"Every time we make a new game we make it on Windows Phone first," says Kaufmann. "We consider ourselves primarily a Windows Phone game studio." The faith in Microsoft's platform is surprising, but Kaufmann believes it's easier to develop Windows Phone games thanks to the developer tools. Discussing the Android SDK and emulators vs. Windows Phone equivalents, Kaufmann says the two "just do not compare," and that Microsoft's tools are better performing and easier to use. Poznanski believes that iOS and Android APIs are a lot more fleshed out than Windows Phone, but that the core functionality is "quite a bit cleaner on Windows Phone."
The pair agreed there are still things missing from Windows Phone like easy Facebook / Twitter integration and an in-app purchasing platform. These missing features have held back some rival developers, and even meant that big apps like Skype have had to wait until the Windows Phone 7.5 release to take advantage of essential APIs. The insistence on being a Windows Phone game studio is a big risk, but it's one that they took together. After the pair graduated, Kaufmann went on to work at Amazon, and Poznanski joined Space Exploration Technologies. Their Windows Phone games became so popular that they started up Random Salad Games LLC and quit their day jobs after just six months of employment, thanks to the advertising revenue from the free games.
They aren't alone in their success, either.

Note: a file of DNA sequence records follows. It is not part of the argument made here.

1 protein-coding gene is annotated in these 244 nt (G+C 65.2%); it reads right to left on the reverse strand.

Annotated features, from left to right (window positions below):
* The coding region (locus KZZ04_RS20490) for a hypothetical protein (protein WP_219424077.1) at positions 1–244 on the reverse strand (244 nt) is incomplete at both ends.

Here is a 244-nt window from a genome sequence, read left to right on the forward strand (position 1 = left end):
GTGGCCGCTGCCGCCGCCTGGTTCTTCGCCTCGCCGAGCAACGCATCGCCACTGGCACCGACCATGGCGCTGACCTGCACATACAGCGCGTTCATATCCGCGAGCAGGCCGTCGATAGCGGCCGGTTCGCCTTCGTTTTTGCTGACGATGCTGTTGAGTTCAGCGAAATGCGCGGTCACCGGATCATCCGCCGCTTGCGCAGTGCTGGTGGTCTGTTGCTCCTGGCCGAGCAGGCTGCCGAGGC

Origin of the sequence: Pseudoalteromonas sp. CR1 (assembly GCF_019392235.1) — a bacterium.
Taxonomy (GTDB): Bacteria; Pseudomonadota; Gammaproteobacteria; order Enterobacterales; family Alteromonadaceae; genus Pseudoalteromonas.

Quinn Damerell, a 21-year old student at Purdue University, worked on several Android applications before venturing into Windows Phone, with one particular app racking up over 120,000 downloads. Citing annoyances with Android, including having to code hacks for extra UI elements like Samsung's TouchWiz, Damerell found success with Baconit — an unofficial Reddit app for Windows Phone. "Android is nice and powerful but I honestly think of it as Linux in a sense," says Damerell. "It's nice to use but it often has its weird little tweaks." He considered iOS or Windows Phone initially, but eventually took advantage of Microsoft's DreamSpark program that offers students free developer tools and a Windows Phone Marketplace registration (worth $99). Damerell looked around at other Reddit apps and thought he could do better. He started off with a design concept and his Baconit app has snowballed in popularity since its release in December, racking up nearly 30,000 downloads in the Marketplace.
"Android is nice and powerful but I honestly think of it as Linux in a sense."